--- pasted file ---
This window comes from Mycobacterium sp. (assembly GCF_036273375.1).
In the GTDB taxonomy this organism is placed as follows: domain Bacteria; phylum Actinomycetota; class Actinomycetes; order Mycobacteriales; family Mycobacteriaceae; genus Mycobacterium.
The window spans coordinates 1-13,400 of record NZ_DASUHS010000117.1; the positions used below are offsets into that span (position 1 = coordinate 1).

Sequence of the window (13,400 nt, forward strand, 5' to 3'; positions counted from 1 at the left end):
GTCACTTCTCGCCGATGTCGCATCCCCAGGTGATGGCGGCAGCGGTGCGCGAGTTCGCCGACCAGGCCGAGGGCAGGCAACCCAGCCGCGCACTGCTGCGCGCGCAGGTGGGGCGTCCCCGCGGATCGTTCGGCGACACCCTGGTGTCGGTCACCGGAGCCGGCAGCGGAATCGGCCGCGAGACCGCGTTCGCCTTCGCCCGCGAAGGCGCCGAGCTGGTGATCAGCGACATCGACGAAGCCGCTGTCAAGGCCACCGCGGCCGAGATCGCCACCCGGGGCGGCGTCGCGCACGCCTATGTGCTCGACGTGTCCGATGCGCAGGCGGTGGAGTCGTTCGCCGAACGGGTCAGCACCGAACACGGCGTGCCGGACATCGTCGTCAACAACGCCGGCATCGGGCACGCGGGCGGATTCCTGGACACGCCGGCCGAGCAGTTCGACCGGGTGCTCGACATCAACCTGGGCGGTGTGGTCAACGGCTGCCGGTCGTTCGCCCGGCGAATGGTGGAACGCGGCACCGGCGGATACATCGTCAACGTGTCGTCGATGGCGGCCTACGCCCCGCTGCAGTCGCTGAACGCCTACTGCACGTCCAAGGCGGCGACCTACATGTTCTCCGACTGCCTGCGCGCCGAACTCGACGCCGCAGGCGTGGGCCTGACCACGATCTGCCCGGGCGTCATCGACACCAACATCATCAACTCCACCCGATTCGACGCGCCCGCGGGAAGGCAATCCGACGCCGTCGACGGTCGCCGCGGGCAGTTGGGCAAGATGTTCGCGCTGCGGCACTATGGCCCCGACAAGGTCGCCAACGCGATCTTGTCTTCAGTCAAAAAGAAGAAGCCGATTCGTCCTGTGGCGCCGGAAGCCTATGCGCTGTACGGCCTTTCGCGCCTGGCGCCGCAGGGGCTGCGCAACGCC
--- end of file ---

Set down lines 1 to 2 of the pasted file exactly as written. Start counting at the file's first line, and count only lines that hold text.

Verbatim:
This window comes from Mycobacterium sp. (assembly GCF_036273375.1).
In the GTDB taxonomy this organism is placed as follows: domain Bacteria; phylum Actinomycetota; class Actinomycetes; order Mycobacteriales; family Mycobacteriaceae; genus Mycobacterium.